Talent Development and Organizational Goals


Good managers know that creating strong companies means investing in employees. But just as important as hiring the best talent is developing current employees.

Providing development opportunities for employees not only shows them that they are valuable contributors to the company, but it gives them skills they can use on the job – to the benefit of the organization as a whole. However, just as with every strategic decision, managers need to be deliberate in their talent-development plans.

Aligning talent development to the overall team or organizational strategy is key. There are some typical reasons managers may not have aligned talent-development strategies. Sometimes, managers view talent development as a way to reward individuals for good performance rather than as a strategic tool for the employee and organization’s growth. As a result, they might simply agree with what the employee requests without considering their development within the context of the overall team and organization. In addition, some managers tend to develop their employees in the same ways they always have, without evolving their development initiatives in ways that will help the broader team or organization in the future.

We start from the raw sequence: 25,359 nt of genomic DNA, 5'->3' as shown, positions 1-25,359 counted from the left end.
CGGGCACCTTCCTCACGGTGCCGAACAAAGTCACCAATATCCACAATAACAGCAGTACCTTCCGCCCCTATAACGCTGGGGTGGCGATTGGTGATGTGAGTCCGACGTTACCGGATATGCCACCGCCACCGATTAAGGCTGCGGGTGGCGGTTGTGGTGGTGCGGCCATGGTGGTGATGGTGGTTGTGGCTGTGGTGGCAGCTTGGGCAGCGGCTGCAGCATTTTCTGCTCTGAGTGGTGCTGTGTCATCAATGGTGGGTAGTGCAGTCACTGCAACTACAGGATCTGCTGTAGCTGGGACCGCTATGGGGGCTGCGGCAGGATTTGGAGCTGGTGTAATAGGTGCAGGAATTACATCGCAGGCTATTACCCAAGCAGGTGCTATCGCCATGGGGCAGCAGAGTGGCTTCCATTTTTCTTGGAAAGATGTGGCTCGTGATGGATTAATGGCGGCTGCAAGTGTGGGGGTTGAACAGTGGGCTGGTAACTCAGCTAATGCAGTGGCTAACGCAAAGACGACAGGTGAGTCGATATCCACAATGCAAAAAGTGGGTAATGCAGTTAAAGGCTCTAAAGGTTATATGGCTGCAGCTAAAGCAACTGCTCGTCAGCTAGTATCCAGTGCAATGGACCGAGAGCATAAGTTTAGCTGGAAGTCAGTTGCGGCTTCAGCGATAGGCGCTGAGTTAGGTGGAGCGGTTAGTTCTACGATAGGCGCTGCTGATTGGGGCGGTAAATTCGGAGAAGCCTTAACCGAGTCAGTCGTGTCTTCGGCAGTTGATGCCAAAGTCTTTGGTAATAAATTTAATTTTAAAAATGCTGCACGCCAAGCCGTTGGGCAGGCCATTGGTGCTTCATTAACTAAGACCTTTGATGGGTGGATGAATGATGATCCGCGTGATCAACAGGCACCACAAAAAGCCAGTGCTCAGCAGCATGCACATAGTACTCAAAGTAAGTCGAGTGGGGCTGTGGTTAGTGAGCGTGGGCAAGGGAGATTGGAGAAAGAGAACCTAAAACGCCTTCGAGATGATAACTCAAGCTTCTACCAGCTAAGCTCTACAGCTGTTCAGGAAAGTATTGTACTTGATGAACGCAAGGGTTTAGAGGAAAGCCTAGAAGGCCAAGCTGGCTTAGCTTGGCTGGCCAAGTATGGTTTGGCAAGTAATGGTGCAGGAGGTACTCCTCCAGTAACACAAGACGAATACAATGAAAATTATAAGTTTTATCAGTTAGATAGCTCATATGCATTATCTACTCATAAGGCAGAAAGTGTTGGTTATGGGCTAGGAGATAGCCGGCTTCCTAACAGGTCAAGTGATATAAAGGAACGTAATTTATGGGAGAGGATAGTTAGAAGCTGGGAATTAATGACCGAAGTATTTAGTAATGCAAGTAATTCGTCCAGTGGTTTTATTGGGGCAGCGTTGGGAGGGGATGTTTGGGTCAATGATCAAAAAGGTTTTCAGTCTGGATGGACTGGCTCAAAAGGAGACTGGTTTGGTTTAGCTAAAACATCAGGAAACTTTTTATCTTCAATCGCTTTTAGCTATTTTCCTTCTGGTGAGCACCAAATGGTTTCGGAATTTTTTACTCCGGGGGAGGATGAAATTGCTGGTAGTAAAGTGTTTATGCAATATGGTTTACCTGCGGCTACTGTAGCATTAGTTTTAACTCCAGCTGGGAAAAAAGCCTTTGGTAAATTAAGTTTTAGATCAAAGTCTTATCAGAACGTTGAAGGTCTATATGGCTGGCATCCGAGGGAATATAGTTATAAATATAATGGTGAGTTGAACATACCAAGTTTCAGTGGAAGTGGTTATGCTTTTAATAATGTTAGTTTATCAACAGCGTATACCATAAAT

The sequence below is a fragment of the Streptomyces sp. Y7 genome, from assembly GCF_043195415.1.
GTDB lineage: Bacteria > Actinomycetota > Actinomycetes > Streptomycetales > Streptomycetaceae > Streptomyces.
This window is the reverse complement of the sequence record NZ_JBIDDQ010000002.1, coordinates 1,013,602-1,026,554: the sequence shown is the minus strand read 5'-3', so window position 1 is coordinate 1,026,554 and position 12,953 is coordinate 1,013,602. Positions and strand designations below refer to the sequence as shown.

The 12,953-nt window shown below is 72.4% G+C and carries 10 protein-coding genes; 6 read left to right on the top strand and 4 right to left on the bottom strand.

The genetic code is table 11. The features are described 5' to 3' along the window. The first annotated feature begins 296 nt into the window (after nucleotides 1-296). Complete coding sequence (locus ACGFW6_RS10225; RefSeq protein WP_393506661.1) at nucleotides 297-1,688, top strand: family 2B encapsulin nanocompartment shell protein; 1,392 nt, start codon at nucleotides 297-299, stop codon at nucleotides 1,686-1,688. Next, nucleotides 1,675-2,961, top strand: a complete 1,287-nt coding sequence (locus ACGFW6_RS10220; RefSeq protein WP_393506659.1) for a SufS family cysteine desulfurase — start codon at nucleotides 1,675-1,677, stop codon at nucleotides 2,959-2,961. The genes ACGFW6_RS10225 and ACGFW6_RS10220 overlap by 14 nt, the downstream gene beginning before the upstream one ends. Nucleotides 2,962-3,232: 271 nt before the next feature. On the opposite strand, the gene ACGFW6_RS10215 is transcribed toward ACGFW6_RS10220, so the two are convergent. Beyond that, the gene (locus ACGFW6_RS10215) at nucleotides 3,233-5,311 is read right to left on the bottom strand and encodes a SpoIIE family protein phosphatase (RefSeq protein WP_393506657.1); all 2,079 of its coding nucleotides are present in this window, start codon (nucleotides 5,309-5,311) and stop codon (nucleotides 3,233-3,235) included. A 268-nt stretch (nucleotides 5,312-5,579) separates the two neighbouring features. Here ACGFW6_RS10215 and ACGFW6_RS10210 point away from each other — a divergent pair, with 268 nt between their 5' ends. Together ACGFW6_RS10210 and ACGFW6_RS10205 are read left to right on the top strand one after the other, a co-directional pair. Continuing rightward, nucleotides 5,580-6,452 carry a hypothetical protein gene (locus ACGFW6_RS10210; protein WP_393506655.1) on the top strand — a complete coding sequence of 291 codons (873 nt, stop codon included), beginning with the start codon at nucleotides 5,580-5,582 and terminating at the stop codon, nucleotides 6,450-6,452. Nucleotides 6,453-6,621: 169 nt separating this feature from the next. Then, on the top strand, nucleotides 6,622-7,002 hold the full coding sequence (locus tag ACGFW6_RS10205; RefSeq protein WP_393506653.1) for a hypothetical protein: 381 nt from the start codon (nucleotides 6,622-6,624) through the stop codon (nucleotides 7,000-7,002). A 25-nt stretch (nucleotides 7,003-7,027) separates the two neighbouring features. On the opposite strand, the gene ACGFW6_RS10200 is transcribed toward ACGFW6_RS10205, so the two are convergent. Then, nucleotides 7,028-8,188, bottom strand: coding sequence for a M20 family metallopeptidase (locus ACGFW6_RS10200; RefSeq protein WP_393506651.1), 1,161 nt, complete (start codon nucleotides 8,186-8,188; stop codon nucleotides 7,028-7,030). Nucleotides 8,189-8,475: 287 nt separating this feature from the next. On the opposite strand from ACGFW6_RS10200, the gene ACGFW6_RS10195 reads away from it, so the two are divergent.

Overall, talent development should be linked to long-term organizational strategy in order to be the most useful to the organization.
Managers should consider the following when building their talent-development plans:

  • What skills should current and future employees have in order to help the organization realize its overall business plan?
  • What skills does each department and team need in order to meet their responsibilities as part of the overall business plan?
  • What skills are presently rewarded on the team and organizational levels?
  • Are there any gaps between skills needed and skills that already exist in the organization?
  • What type of long-term talent development plans can be implemented to bridge those skill gaps?
  • What could be some market-, client- or sales-related issues that this organization may face in the near and long term?

After the talent-development program has taken place, managers can learn more about ways to leverage their employees’ new knowledge and skills by holding a debriefing session. This shows employees that their manager is interested and involved in their development, and allows managers to strategize for future plans with the employees’ new skills in mind.

Providing talent-development opportunities is good for employees, but also the organization as a whole. Managers are advised to think of the development as part of their organization’s strategy, and to see that the development plans are aligned with the organization’s overall goals. This ensures that new skills are put to use and are deployed for the good of all parties.